Moving Forward on Forest Reform

Either we will manage the forests or they will manage us

By Steve Daines and Greg Gianforte

Snow may still be on the ground, but last year’s wildfire season isn’t too far from memory. We have good news for Montanans, though. After years of negotiation, we have finally secured a deal that moves forward on much-needed forest management reforms.

Montanans get it: a managed forest is a healthy forest. But decades of mismanagement, environmental lawsuits and excessive red tape have kept responsible forest management projects from moving forward on thousands of acres. There are many consequences to this delay, including increased risk of wildfire. Just last year, Montana lost over 1.2 million acres to wildfire. We toured wildfire sites, spoke with incident commanders and saw the devastation firsthand.

The deal achieved earlier this month cuts red tape, reduces fringe litigation, accelerates commonsense fire reduction projects, modernizes the way we pay for catastrophic wildfires and keeps the federal government’s promise to Montana counties.

This bill overturns a disastrous 9th Circuit Court of Appeals decision, which causes bureaucratic delays on forest management projects, including five projects that were halted in Montana. This decision left the door open for radical environmentalists to block responsible projects that reduce fuel loads. The Cottonwood Environmental Law Center v. U.S. Forest Service decision has left more Montana communities at risk for wildfire, and I am pleased we’ve taken concrete steps toward reversing this decision.

Another threat to Montanans’ safety are dead and dying trees. The Forest Service has estimated that there are now 6.3 billion of these trees across 11 western states, including Montana. They are kindling just waiting for a spark to ignite, and they threaten the safety of wildland firefighters, too. Tragically, two firefighters in Montana lost their lives last year after dead trees burned and collapsed. This deal cuts through red tape to accelerate the removal of hazardous fuels and implement fire breaks, lessening the threat of wildfire and making it easier for firefighters to put fires out.

Wildfires are costly to the federal government, the state, localities and families who lose homes, property and livelihoods. It’s time to modernize the way we pay for the most catastrophic wildfires, and we’re happy to report that this bill does just that. By paying for the worst fires as natural disasters, we can redirect more money within the Forest Service budget for other projects, like timber management and recreation.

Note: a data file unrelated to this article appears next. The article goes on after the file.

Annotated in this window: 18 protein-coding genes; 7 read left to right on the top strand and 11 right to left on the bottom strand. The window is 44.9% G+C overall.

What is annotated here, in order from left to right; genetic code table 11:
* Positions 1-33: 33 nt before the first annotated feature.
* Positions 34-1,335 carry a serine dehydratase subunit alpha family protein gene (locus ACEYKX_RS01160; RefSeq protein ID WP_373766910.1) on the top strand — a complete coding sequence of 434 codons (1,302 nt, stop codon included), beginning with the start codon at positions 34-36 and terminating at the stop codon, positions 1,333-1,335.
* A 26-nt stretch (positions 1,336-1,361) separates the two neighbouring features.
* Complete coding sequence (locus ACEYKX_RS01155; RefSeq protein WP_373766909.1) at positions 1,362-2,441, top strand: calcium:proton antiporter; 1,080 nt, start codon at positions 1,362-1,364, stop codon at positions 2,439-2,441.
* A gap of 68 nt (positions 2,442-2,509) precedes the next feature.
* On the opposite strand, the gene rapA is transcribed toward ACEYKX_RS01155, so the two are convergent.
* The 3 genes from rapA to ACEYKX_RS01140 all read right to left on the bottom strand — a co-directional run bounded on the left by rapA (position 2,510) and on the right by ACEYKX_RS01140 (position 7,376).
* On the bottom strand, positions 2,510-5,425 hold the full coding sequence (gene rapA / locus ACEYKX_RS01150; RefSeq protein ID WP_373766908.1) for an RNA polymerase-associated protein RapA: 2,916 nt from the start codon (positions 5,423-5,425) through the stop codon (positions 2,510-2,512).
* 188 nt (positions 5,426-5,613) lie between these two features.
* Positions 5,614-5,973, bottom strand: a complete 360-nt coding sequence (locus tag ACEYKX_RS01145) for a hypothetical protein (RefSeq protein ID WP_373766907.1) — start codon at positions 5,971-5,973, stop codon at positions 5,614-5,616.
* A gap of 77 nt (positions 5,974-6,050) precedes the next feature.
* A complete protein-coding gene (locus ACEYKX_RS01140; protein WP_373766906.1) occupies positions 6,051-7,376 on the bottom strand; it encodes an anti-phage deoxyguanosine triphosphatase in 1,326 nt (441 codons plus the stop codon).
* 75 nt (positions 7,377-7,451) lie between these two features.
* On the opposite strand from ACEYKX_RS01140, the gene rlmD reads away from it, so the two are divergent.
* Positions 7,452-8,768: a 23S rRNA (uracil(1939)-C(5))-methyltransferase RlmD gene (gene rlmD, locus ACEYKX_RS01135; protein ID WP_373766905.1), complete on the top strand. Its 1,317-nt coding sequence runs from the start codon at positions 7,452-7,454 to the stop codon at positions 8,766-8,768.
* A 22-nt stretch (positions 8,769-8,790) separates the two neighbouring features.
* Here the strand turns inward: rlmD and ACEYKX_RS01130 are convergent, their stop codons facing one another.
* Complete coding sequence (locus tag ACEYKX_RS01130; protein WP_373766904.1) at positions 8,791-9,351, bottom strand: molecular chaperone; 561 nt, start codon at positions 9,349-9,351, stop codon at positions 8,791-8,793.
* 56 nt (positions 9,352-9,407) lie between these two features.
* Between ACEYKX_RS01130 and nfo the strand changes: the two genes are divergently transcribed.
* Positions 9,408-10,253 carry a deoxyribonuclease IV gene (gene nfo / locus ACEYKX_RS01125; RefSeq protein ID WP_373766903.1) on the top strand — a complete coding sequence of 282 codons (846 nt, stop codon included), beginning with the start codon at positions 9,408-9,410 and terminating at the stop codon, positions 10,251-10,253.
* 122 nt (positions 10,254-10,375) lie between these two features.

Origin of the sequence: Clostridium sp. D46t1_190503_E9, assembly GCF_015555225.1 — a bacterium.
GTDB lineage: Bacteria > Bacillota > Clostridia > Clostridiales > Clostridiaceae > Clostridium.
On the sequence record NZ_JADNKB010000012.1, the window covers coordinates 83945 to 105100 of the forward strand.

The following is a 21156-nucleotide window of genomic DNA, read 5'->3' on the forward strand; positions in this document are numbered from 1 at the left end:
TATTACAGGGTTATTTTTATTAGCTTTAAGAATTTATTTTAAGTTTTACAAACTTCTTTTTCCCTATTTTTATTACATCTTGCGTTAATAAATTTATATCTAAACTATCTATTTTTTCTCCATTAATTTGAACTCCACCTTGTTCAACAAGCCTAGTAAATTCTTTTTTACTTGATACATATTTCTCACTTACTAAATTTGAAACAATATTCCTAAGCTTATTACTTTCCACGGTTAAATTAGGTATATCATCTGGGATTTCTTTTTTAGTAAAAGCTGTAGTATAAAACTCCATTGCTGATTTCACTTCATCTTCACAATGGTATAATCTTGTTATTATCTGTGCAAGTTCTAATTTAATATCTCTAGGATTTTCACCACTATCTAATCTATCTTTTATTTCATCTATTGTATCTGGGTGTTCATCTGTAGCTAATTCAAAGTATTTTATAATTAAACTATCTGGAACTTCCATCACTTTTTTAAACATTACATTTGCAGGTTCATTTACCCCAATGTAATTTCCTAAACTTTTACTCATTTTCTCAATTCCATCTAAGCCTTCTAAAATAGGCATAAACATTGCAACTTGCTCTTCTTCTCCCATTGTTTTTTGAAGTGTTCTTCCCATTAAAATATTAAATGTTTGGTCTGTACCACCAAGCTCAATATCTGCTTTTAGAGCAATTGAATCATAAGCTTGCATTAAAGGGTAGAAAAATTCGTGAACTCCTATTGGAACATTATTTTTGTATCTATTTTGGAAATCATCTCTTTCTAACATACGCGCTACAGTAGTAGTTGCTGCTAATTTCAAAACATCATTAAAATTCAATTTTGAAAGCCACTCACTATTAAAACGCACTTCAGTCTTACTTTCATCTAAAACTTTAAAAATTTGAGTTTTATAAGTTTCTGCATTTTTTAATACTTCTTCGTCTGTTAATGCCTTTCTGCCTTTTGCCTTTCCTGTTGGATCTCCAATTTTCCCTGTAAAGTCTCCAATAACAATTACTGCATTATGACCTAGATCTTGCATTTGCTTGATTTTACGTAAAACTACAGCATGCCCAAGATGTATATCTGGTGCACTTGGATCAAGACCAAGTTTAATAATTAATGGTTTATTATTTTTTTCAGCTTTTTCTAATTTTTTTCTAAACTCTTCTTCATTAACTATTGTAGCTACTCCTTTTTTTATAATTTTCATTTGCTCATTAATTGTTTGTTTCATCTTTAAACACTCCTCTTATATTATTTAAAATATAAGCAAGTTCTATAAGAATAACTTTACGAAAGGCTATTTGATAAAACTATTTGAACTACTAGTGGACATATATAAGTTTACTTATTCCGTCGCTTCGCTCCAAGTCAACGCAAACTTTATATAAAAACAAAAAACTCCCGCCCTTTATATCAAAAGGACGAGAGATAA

This deal also enhances public safety and helps protect Montanans’ access to power by accelerating the removal of vegetation near power lines. It also removes barriers to allow states, like Montana, to have greater management authority on national forest service lands. This will open the door to get more restoration work done and will help get Montana loggers back to work.

Importantly, the deal also reauthorizes the Secure Rural Schools (SRS) program for two years to get Montana counties $25 million to fund schools and roads. This program is critical for many rural Montana communities, and the lack of reliable funding creates uncertainty for these rural communities. This deal will fulfill the federal government’s commitment to rural Montana.

Unfortunately, far-left groups blocked other commonsense bipartisan reforms from being included in this deal. But we’re just getting started. Since serving Montana in Washington, we have advocated comprehensive forest management reform – and our efforts will continue. As we negotiate the 2018 farm bill, we will be a strong voice for more reforms, including a pilot arbitration program for Montana to cut down on frivolous lawsuits. We need to bring greater safety and security with more forest management reforms. Because Montanans also know, either we will manage the forests or they will manage us.

Steve Daines is a Republican U.S. senator from Montana; Greg Gianforte is a Republican U.S. congressman from Montana.

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